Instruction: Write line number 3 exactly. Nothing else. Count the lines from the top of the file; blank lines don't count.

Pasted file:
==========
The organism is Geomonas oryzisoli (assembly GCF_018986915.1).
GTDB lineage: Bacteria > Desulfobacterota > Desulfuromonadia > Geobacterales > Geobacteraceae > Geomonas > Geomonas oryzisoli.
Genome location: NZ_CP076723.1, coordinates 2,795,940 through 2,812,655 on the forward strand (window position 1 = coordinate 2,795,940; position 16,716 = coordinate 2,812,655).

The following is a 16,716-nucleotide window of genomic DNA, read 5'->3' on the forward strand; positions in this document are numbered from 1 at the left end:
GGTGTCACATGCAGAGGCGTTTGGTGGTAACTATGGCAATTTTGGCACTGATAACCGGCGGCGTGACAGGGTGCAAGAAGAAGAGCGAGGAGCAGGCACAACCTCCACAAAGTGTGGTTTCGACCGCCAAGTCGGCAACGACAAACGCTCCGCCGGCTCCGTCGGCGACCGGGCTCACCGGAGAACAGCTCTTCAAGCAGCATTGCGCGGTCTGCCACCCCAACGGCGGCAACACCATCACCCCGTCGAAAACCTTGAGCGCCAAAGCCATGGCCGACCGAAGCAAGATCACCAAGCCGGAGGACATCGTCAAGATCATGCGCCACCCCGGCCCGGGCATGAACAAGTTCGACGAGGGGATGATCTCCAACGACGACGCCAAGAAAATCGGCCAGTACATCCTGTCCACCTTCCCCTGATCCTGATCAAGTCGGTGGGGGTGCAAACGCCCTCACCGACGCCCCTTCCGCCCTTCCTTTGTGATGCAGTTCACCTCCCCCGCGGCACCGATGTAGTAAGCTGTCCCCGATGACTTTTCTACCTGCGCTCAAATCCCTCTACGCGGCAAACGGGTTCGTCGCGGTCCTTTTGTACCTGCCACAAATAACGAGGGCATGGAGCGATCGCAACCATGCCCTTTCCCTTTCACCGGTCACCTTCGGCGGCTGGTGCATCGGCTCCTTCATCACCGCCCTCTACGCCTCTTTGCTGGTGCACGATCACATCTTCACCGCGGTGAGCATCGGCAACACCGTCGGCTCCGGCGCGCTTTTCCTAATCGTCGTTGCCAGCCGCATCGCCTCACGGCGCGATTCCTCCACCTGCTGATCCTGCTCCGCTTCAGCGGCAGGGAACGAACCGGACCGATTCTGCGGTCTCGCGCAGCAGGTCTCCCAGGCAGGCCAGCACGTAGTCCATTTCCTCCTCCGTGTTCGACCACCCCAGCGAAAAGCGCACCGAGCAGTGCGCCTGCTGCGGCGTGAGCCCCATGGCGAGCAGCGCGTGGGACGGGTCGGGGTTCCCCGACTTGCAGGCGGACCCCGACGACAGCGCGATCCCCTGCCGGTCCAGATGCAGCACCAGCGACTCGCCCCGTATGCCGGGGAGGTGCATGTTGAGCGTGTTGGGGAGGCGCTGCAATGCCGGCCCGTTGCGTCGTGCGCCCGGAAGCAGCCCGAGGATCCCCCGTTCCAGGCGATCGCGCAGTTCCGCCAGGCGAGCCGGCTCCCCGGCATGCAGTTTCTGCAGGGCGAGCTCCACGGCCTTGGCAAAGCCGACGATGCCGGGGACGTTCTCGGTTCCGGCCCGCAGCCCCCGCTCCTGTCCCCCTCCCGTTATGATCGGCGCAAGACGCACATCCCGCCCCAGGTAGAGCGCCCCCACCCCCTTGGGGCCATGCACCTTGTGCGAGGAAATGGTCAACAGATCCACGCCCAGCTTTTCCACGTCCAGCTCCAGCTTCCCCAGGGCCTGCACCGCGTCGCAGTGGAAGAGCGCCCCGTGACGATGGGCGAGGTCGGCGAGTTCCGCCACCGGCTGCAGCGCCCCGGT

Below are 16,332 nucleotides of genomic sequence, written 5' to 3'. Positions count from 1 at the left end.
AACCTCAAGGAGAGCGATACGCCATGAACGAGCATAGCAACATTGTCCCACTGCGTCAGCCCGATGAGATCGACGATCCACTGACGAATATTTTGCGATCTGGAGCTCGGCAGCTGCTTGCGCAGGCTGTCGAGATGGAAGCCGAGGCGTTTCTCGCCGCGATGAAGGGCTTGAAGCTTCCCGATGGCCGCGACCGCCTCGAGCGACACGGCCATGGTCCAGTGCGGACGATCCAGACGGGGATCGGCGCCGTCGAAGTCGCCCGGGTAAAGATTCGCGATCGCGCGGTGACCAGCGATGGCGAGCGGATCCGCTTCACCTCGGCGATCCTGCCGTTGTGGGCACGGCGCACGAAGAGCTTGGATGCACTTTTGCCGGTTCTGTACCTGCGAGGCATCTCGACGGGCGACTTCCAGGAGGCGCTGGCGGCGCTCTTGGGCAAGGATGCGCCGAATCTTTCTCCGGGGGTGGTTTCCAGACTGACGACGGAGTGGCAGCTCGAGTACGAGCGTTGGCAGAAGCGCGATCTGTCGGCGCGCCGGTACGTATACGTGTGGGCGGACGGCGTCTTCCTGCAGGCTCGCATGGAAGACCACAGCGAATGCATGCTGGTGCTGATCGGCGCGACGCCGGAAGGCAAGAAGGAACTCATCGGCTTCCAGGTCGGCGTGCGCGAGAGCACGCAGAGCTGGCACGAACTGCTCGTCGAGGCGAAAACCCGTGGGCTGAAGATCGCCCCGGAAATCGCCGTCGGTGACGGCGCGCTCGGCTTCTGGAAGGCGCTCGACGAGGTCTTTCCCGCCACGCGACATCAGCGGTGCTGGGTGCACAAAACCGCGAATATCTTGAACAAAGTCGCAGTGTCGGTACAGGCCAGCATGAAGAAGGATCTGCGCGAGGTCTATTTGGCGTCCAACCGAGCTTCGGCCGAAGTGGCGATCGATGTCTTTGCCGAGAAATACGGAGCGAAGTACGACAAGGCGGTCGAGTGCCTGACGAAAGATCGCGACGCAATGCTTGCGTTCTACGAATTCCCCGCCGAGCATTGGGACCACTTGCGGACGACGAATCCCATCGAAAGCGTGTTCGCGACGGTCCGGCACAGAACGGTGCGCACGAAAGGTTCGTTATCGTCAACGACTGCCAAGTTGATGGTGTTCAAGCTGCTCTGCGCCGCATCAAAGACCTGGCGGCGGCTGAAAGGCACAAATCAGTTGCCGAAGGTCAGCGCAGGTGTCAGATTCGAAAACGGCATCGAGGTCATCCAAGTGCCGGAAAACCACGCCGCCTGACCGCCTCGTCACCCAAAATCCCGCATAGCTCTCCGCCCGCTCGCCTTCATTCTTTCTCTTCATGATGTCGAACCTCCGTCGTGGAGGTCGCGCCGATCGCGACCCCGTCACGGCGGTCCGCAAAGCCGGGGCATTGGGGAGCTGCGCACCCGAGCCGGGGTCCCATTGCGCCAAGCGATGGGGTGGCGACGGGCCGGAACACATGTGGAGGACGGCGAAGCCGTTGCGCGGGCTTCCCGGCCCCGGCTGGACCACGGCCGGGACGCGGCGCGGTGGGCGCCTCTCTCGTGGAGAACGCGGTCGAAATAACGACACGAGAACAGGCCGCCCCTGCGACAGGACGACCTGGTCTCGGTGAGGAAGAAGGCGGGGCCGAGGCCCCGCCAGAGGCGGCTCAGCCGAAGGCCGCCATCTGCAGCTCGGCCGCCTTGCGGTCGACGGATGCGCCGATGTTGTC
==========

Genome location: NZ_CP076723.1, coordinates 2,795,940 through 2,812,655 on the forward strand (window position 1 = coordinate 2,795,940; position 16,716 = coordinate 2,812,655).